There's No Place Like Home: Natural Ohio E-mail
Thursday, 04 August 2011 00:00  |  Written by Jessica Keith | Blog Entry

Hocking Hills State Park, Ohio photo by Tabitha Kaylee HawkFarmers, football, the Great Lakes and the Rock and Roll Hall of Fame. That’s Ohio to most. And to some degree, it is to me, too. But it’s also the place I was born and raised. A place stripped of much native wildlife and wholeheartedly conquered by people (11 million and counting), the Buckeye State nevertheless has produced more than a few nature-lovers, including myself.

It’s not a very glamorous place to begin a blog about nature travel, but I feel compelled to pay homage to it, because it nurtured my young spirit and provided the kindling from which a burning flame for travel has grown.

But I’ll admit, perhaps it’s Ohio’s shortcomings in the nature department that have lit that fire within me. Although rooted to Ohio’s soil for family, work and nostalgic reasons, it doesn’t take more than a couple of months before I look around, sigh, and begin to plot my next trip.

Yet for as much as I long to escape the flat terrain and gray skies that seem to define Ohio’s landscape, I also yearn to uncover the natural treasures that still exist in the state.

See, Ohio is not Alaska. It’s not Maine. Or Michigan’s Upper Peninsula. It’s not a wild place where man’s foot has tread lightly. But the Ohio of years past was an oasis, and remnants of that glory still remain—you just need to know where to find it.

Rich Woodlands
By the early 1900s, nearly 90% of Ohio’s original forest cover was gone. Today, the state’s woodlands are on a path to recovery and now cover about 30% of the state. Here are some of the best forests to visit:

Vibrant Wetlands
Similarly to Ohio’s forests, the vast majority of wetlands in the state were destroyed as Europeans settled the region and drained these “swamps” for agricultural purposes. Today, however, people can still get a glimpse into this ecosystem that was once common in the state. I recommend exploring all of the following:

Flourishing Prairies
Prairies once covered more than 1,700 square miles of Ohio, mostly in the western half of the state. Defined by special, unique grasses these areas are not fallow fields, but rather robust, ecologically diverse habitats. Here are a few good ones that are open to visitors:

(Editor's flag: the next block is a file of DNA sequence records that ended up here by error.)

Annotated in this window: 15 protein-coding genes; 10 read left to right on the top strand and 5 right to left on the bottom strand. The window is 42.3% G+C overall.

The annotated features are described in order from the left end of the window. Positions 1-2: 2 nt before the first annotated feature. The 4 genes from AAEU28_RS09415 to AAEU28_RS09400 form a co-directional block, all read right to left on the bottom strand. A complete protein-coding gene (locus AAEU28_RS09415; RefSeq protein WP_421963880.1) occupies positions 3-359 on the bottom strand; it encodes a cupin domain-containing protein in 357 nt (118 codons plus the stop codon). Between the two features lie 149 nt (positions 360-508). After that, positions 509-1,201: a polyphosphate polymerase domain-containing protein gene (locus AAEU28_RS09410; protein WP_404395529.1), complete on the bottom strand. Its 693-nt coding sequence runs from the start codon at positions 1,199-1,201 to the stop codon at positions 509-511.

They say that home is where the heart is, and the phrase couldn’t ring more true for me. For all its shortcomings, in my eyes Ohio, my home, remains a place of beauty and hope. But only because I took the time to go in search of them.

What places of beauty in your state or country can you recommend? Please use the comments form below to let our readers know about them.

Comments (3)add
Written by James Wilson , August 08, 2011
I am so happy that I had the chance to see a lot of the outdoors (in Ohio, other States and Other Countries). Ohio has some of the Great Natural Resources around. A lake, great rivers, wooded areas, etc. Let's keep it that way.
Report abuse
Written by Karen Elliott , March 16, 2009
There are some great metro parks in Toledo that I can recommend:
Report abuse
Written by Karen Elliott , March 16, 2009
I was blessed to grow up down the street from Oak Openings. What an amazing region. I miss my "natural habitat" -- yet am fortunate to now live in Columbus near many ravines!
Report abuse


Eco Tip

Sign up for paperless statements. Most utility, bank, credit card, and phone companies now offer this alternative to paper bills arriving in the mail. It uses much less paper and energy to produce and deliver.   More tips...

Eco Quote

Let us a little permit Nature to take her own way; she better understands her own affairs than we. - Michel de Montaigne, translated   More quotes...